I ran into the situation where I had a stored procedure that operates on one database, but extracts information from another.
... INSERT INTO [this].[dbo].[table_Y] SELECT colA, colB FROM [that].[dbo].[table_X] ...
The problem with this set up is that it is not easy to test. Because the references to databases [this] and [that] are hard-coded, the stored procedure cannot be executed in some test environments. It is okay if you have another server where databases [this] and [that] exists and are named [this] and [that]. But we have cases where there are many copies of each database – each used for testing different projects: [this] exists as [bob], [dick] and [harry]; [that] exists as [that_1] and [that_2].
In order to perform a test, we have to change the stored procedure. This is not exactly an ideal solution. It is time consuming, and introduces the possibility of errors if someone forgets to change all the stored procedures involved – or worse – publishes a test-altered stored procedure to the live environment.
I searched around for a solution to this problem. Most forums were advocating using dynamic SQL with EXEC() or sp_executesql. Essentially, instead of specifying the statements to be executed in the stored procedure, you build up a string containing the statements and perform an EXEC() which interprets and executes the commands.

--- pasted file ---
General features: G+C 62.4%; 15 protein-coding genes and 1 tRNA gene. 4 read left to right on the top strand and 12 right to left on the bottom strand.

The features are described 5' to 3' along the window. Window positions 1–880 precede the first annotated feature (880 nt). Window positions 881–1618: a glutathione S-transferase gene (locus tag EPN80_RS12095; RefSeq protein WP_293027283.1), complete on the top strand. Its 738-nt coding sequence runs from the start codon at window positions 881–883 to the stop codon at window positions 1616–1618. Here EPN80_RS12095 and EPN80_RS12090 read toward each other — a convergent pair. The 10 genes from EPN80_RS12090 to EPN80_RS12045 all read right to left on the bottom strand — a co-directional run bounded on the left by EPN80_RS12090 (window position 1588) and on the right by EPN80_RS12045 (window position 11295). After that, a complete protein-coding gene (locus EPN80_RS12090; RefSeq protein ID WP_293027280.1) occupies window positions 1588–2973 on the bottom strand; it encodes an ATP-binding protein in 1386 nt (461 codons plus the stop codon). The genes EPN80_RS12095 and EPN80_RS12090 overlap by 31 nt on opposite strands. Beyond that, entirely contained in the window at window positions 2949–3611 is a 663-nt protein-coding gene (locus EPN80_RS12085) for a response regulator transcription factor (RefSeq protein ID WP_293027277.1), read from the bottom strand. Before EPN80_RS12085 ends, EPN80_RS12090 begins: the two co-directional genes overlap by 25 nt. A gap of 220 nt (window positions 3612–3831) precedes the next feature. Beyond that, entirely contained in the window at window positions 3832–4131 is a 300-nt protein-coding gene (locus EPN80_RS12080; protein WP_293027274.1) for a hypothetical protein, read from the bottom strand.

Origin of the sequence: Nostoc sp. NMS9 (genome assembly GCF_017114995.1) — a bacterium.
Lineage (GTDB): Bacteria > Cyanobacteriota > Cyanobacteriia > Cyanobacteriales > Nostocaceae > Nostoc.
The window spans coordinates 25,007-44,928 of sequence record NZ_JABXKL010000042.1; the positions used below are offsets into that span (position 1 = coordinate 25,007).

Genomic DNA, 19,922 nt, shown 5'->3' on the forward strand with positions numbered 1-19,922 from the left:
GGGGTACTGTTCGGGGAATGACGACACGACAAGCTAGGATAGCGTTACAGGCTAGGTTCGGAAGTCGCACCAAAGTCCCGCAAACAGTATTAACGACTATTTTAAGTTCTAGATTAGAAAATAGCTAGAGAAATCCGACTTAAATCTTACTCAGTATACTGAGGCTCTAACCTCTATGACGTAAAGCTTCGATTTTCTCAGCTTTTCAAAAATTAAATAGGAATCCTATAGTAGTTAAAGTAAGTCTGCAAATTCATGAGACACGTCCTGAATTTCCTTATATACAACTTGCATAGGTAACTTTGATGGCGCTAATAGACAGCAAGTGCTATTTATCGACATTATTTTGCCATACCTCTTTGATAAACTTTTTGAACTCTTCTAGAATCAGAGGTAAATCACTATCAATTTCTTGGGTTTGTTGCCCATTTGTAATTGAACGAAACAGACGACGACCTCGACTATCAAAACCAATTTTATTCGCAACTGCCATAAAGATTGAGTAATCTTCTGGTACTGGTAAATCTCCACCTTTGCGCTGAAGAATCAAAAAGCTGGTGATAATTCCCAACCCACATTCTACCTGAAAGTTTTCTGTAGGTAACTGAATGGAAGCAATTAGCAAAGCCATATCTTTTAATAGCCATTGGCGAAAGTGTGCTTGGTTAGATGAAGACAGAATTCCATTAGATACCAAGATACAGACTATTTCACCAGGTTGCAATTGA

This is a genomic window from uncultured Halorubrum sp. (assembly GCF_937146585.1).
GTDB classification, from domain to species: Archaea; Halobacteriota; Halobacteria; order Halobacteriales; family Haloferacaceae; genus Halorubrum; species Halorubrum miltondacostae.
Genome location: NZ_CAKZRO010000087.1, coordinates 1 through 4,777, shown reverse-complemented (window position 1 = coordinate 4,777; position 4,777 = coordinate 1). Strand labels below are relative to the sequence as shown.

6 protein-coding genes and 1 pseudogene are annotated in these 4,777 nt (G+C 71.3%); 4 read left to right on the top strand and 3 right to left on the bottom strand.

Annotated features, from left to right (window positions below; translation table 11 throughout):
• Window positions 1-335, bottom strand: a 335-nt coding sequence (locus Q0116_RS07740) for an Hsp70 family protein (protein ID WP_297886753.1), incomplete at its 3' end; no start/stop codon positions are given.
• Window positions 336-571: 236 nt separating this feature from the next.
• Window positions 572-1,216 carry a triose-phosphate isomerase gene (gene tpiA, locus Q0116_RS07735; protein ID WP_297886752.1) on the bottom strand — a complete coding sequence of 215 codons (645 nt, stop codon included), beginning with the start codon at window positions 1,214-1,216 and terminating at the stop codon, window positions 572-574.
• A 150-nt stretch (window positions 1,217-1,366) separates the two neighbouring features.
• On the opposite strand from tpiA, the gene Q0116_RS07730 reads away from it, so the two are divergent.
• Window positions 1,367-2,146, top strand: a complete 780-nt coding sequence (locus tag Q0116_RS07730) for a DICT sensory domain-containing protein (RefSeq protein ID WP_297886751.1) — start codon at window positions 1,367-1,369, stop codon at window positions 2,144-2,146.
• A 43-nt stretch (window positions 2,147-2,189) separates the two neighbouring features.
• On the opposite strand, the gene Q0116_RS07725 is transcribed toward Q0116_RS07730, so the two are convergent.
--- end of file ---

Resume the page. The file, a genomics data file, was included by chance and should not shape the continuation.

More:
The main problem with this approach is that the stored procedure is rather large, and building it up as a string seems to be just adding a unwanted layer of obfuscation for anyone who has to work with the code later on.
I then found this post, in which Erland Sommarskog discusses various problems with Dynamic SQL and how to deal with them. About 3/4 of the way down the page, there is a section on getting data from another database and Erland suggests using synonyms to handle the problem.
IF @sourceparm = 1 THEN CREATE SYNONYM local_X FOR [tom].[dbo].[table_X]; ELSE IF @sourceparm = 2 THEN CREATE SYNONYM local_X FOR [dick].[dbo].[table_X]; ELSE IF @sourceparm = 3 THEN CREATE SYNONYM local_X FOR [harry].[dbo].[table_X]; ELSE CREATE SYNONYM local_X FOR [this].[dbo].[table_X]; ... IF @destinatiomparm = 1 THEN CREATE SYNONYM remote_Y FOR [that_1].[dbo].[table_Y]; ELSE IF @destinatiomparm = 2 THEN CREATE SYNONYM remote_Y FOR [that_2].[dbo].[table_Y]; ELSE CREATE SYNONYM remote_Y FOR [that].[dbo].[table_Y]; ... INSERT INTO remote_Y SELECT colA, colB FROM local_X ... DROP SYNONYM local_X; DROP SYNONYM remote_Y; ...
With this method, we can link any two databases simply by specifying some input parameters. We do not have to tamper with the stored procedure just to run it in a test environment. Actually, in our case it is even easier, as the server name is all we need to know in order to decide which two databases should be used. The IF statement simply examines the @@SERVERNAME variable to determine what synonyms to use.